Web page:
Sometimes the moments that challenge us the most, define us

Deena Kastor

Saturday, December 4, 2010

Bring on the Snickerdoodles

Last week I ran the Seattle Marathon. I happen to love Seattle very much and enjoy running in the city. The course is beautiful and I encourage anyone who is interested in running a marathon to consider it. My body felt surprisingly good throughout most of the run and I have recovered much faster than I have in the past. That is a good sign for April's event. I was worried that I would run Seattle and at the finish feel like I had made a big mistake by thinking I could run four in four days. Luckily, that was not the case.

So Christmas is here again and it is time to decorate and bake cookies. My favorite are snickerdoodles and I love to come home after a long-or a short run- and have a "few" with hot cider or coffee. For the past couple of years I have had a "baking day" with one of my teachers from high school. She became more than a teacher to me in my junior year of high school when I lived with her family for almost the entire year. A lot of people don't know this about me but I was headed down the wrong path as a teen and might have led a completely different life if it weren't for a number of people who stepped in and helped to change course. This particular family became a major part of my foundation for who I am today. I might not be a runner if it weren't for them.

I would spend the week at their house and go home on the weekends. At first it was like another world and felt as if I was part of a t.v. family. You know the type of family where violence and drugs don't exist and the homes don't have holes in the walls from someone using them as punching bags. They still have problems but they tend to be solved in 30 minutes or less and everyone says "I'm sorry" and "I love you" and blah blah blah. I mean, give me a break, that is so not real. I kept thinking that at any moment everything was just going to blow up and the true family was going to come out. But it never happened. They genuinely loved and respected each other. And it was a home of compassion and laughter. There were rules too which I actually liked. I felt important and wanted-the way all kids should feel.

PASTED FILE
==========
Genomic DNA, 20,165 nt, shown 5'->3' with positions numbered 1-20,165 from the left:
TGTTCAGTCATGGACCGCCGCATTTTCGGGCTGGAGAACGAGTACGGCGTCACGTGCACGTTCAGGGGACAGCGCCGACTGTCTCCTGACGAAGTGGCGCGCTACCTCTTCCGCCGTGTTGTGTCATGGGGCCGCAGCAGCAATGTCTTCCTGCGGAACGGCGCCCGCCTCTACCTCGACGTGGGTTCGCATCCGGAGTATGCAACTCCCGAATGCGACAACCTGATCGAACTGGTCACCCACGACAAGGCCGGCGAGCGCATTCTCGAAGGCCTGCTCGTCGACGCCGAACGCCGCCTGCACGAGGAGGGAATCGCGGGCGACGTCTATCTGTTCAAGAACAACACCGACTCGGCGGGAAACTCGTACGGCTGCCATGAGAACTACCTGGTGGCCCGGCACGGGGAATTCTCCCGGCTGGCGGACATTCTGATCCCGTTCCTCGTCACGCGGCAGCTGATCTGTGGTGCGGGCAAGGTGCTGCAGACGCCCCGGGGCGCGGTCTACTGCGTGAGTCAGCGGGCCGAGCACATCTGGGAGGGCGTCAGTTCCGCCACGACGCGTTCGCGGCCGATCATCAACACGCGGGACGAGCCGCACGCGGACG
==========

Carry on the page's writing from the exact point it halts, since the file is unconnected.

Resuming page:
I can't say that my life has been perfect since that year-I have definitely taken some wrong turns. But if I compare my life to a big stack of cookies, where the crumbly ones sometimes get placed in the middle or fall off the top and cause the stack of cookies to topple over-they are the big cookie-the one that is always there one the bottom-the sturdy cookie that you can always rebuild on.

Hopefully I will write again before Christmas but I wish everyone well in the coming weeks as we are all putting up our trees, decorating and baking- spending time with those that are important to us. In other words, BRING ON THE SNICKERDOODLES!



No comments:

Post a Comment